I was heartened to see that our UK PM, in her Davos Speech, wants to create a “Centre of Excellence” in the UK with respect to AI. There are certainly some huge opportunities to improve our UK productivity and make our lives easier. This was also reinforced with the recent “Sales Assistant Free” shop that Amazon have piloted in the US, and the new scanning till piloted in North London. However, any new idea or technology requires acceptance before it can implemented fully or properly. This is more pertinent than ever because with the ever increasing “Robotisation” comes fear of job losses. We first had it with blue collar in manufacturing and engineering, then in white collar with low level transactional work, but we are now progressing into higher end transactional work. Large law firms are already using AI to scan databases of previous contracts in order to automatically come up with first revision new contracts for a particular client. We are in a rapidly changing world where VUCA applies, and it is the survival of the most adaptable, not the fittest. We have already seen huge productivity gains related to tech in the UK, and AI is the next step.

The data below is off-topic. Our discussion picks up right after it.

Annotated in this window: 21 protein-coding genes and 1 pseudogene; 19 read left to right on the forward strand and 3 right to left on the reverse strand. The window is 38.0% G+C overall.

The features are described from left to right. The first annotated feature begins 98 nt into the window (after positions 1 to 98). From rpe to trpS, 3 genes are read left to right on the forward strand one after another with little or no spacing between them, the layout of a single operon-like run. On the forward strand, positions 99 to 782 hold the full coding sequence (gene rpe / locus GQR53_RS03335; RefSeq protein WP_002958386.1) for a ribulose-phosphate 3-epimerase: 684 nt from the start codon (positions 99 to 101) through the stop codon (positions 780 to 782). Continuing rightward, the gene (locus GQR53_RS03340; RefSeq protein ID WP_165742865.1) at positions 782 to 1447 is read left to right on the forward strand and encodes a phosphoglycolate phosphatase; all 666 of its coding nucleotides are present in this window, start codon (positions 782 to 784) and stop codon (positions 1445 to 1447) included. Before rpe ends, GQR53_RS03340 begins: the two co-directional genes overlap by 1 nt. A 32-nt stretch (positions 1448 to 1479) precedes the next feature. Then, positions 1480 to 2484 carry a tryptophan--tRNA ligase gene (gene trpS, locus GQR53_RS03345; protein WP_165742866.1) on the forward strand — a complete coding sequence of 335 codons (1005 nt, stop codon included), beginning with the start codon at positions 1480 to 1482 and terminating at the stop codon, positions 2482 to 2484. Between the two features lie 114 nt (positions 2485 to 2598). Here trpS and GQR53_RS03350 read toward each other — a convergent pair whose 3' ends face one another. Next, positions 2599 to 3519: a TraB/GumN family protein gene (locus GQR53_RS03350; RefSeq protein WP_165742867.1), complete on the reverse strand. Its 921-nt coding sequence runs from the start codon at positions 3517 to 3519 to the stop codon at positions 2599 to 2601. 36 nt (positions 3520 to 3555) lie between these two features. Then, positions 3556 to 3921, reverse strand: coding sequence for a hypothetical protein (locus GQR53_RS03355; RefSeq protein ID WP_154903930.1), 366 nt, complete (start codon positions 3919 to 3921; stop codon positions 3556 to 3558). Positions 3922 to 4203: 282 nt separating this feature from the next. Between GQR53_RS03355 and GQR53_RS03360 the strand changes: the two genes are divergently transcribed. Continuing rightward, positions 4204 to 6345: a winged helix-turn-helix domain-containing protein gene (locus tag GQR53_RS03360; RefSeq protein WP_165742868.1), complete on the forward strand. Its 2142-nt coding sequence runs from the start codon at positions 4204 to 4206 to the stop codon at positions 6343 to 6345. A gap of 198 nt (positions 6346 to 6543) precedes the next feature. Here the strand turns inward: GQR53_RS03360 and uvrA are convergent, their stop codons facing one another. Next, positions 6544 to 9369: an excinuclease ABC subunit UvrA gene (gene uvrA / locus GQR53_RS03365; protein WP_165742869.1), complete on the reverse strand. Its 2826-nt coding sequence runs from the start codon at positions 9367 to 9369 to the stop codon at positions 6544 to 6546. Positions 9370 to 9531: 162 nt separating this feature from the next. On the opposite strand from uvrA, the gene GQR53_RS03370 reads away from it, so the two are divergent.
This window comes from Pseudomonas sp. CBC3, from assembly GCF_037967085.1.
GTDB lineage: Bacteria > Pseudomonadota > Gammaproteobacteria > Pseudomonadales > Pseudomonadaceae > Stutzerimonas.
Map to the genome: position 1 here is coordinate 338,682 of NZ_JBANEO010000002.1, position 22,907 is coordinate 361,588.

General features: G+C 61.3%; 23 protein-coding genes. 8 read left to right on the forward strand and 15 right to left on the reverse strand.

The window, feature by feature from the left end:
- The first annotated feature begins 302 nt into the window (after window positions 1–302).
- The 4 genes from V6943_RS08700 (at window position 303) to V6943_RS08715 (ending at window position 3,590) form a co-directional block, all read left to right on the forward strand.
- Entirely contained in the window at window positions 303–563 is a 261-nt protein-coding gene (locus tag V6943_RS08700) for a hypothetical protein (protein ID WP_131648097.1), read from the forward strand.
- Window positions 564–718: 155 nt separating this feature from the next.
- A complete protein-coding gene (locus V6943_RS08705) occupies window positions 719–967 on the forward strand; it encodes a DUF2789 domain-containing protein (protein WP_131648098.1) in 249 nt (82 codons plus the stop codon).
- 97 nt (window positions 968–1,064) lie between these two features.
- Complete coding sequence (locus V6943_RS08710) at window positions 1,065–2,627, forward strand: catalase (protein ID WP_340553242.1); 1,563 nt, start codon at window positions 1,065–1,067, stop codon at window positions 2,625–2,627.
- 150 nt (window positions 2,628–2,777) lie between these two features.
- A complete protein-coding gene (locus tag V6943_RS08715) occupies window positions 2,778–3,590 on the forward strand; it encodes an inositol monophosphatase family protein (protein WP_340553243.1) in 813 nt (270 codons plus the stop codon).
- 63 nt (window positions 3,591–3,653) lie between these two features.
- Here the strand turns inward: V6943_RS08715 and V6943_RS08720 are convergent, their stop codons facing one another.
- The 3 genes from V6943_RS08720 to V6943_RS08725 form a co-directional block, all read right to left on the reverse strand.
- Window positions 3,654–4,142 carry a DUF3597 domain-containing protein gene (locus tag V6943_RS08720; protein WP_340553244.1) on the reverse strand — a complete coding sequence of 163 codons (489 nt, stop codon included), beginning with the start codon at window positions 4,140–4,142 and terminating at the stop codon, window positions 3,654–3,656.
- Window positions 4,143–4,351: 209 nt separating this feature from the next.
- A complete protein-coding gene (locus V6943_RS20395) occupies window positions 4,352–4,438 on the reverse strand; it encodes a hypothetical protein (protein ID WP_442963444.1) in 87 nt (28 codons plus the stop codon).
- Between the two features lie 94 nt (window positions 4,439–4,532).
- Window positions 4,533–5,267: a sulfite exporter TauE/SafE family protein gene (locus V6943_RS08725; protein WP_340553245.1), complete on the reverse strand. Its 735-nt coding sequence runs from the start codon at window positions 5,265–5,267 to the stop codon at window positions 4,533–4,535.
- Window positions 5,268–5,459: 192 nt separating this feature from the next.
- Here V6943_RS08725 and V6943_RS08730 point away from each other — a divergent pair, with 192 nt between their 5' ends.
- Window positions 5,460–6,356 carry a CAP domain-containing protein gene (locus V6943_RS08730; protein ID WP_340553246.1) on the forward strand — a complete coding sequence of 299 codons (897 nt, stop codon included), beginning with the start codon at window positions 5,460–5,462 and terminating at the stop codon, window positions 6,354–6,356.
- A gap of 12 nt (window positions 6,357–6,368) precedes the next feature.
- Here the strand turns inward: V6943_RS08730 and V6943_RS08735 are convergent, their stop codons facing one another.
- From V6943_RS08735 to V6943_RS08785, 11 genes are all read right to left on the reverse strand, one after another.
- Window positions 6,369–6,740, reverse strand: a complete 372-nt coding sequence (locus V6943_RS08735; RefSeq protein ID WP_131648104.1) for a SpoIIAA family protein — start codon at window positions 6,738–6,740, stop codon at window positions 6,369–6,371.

I was lucky enough to attend a recent IoD Suffolk AI event at Adastral Science Park in Ipswich where there are over 90 tech companies working on AI and related work. The speakers were very engaging, and Kevin Gooding of OXEMS, who has considerable experience of mass technology change roll-outs and working on IoT solutions, stated that the technology functionality is usually way ahead of the humans, and the adoption rate historically is very slow. This is a double edged sword. On the one hand, we want adoption rate to be fast in order to minimise barriers to productivity improvement, but also we need to ensure workers do not feel left out or alienated. I see this is as one of the greatest challenges going forward i.e., finding that sweet spot between the two. Everything is a balance, but this is where senior leaders have to step up to the plate and be honest about tech advances and the impact on society. It has been refreshing that both Sir Charlie Mayfield Chairman of John Lewis Partnership, and Juergen Maier CEO of Siemens UK have been talking about the need for open dialogue with employees, and both the challenges and opportunities for AI.
As consultants in this arena we are going to have to gear up for the changes, not just from a technology perspective but from an employee engagement success perspective.